The Colgate Scene
March 1999
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Make 'em laugh
From comedy clubs to corporate conferences, Mark Klein has made humor a way of life
by Mark Klein '76
[IMAGE] "Please give a nice Women's Prison welcome to Mark Klein."

     A week before it was Tallapoosa County, Alabama Realtors; four days later it will be a distillers national meeting in Lake Tahoe. Bankers in Ohio, a diesel engine manufacturer in Indiana, a charcoal packager in Summer Shade, Kentucky: they all expect the same thing -- to be entertained with humor. Often the show is custom-written for their industry. Sometimes it is ordered by a meeting planner or ad agency. The Human Resource V.P. may want the CEO to be part of the show, or decide that after three days of eye-glazing techno-seminars all his people need is to sit back and laugh. What prepares you for this? What educational and professional background yields a business card that says: "CorpJester -- Have Humor, Will Travel?"

     The recipe is easy to guess but hard to duplicate. Twenty years on the comedy club circuit, multiple TV appearances (Showtime, A&E, CBS), a liberal arts education (B.A. in English) and a business goal of being well paid to do work you love. I love being in front of audiences and hearing them laugh.

     Three years ago, after a rewarding comedy club career, I began to find my contemporaries in boardrooms instead of nightclubs. So, at 41, with a wife and new baby requiring my attention, I began to explore ways to reach my natural audience without having to be on the road 40 weeks a year. The result is the CorpJester, a corporate comedian. I deliver a stand-up comedy presentation to corporate events. It's not motivational speaking, or a weepy survivors tale of dysfunction and redemption. It's a funny, tasteful and appropriate way to entertain one's company and/or clients.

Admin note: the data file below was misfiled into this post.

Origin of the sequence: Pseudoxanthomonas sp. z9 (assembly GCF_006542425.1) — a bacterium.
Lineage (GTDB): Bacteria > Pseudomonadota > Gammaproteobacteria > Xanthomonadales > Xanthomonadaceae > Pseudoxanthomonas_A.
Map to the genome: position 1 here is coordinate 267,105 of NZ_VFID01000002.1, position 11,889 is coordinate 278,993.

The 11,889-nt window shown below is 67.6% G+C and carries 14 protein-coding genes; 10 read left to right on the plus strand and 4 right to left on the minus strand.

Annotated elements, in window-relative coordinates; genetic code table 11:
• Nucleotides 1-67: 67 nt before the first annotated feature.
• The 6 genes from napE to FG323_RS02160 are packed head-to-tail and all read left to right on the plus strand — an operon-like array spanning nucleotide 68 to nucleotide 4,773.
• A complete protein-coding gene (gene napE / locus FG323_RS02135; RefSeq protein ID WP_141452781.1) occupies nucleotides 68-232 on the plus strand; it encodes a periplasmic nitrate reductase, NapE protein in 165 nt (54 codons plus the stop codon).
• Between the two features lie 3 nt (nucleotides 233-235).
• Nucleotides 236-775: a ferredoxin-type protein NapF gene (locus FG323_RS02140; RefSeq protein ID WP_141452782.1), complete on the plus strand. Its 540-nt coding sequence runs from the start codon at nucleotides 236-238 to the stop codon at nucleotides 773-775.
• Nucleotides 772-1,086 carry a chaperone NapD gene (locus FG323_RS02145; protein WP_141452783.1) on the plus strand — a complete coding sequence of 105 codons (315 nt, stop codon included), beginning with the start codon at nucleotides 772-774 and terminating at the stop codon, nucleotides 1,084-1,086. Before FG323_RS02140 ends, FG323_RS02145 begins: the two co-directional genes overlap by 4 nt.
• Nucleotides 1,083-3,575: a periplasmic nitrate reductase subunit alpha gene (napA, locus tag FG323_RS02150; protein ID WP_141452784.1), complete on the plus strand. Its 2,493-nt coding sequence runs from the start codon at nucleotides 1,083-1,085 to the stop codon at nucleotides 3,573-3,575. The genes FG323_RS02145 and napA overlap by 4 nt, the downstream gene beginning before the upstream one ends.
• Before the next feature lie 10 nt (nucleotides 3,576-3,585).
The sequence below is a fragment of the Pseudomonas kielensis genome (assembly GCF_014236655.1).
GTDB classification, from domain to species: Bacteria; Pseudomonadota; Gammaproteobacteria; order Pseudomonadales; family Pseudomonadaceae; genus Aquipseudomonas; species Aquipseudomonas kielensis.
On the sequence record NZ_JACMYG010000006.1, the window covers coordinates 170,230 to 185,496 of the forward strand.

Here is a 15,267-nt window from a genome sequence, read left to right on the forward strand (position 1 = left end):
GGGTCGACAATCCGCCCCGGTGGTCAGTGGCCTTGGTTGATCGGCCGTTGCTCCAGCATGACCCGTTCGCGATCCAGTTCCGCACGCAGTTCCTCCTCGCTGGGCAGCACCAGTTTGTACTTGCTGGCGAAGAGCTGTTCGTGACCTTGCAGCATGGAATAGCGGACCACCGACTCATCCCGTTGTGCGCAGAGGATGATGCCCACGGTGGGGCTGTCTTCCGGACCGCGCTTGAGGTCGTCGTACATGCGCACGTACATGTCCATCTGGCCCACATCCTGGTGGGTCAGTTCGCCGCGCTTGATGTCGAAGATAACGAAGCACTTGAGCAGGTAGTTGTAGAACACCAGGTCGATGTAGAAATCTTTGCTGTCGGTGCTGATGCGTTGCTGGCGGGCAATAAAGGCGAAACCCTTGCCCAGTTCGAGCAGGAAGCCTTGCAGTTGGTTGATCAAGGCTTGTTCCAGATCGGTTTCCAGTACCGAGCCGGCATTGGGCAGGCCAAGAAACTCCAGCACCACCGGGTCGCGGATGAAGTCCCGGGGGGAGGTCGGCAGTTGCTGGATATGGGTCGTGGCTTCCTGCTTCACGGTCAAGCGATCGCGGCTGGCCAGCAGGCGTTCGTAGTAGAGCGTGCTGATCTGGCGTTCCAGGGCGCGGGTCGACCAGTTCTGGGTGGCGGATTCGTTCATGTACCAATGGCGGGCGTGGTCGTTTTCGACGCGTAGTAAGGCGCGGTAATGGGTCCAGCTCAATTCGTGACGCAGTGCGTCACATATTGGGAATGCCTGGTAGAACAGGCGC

[IMAGE]      So what am I doing in a womens' prison? Well, the money was right, the routing fit, and how often does a guy get the chance to spend the night with 150 tatooed women? Sure, they're felony offenders, remorseless criminals and three-time losers but still . . .

     Amazingly enough, my Colgate education prepared me quite well for this kind of work (entertainment, not prison). My corporate clients vary in field from Alabama mortage bankers to Alaskan tour operators. Fairbanks in February? Well, the money was right, the routing fit, etc. Each client likes to hear humor specific to his or her industry, as well as first-rate stand-up, so a wide range of general knowledge is a necessity. The customer also needs to feel confident that the presentation will leave everyone in the room smiling and comfortable. The comedy reflects the changing corporate culture of the times. Long gone is the rowdy all-male dais and off-color atmosphere. The CorpJester performs to a diverse audience of men and women who expect a show with universal appeal. The Ohio Bowling Proprietors Association? Well, the money was right, the routing fit, etc.

     Life on the road still exerts its magnetic draw. The trips offer ample variety and adventure. My 73-year-old father, a retired WWII vet, widower and comic inspiration, often travels with me. Recently, I was booked to do a show at one of the casinos in Biloxi, Mississippi. Dad took his Army basic training there in 1944, and hadn't been back since. He asked to join me, so together we drove to the Gulf Coast. After the show, Dad finds himself being chatted up by the Bud Light Girls, who were there as part of the show's sponsorship. My father was in his usual form, regaling an audience of a dozen or so pretty girls with stories of boot camp and soldiering.

     At 2:00 a.m., exhausted after a 14-hour drive and two shows, I said, "Dad, do you know what time it is?"

     "Yes," he replied, "It's 1944, get the hell out of here!"

     So it's on to the next gig. A tractor distributor in Iowa, a West Virginia Financial Holding Company, Shriners' wives in Lexington. The money is right, the routing fits, you know the rest.

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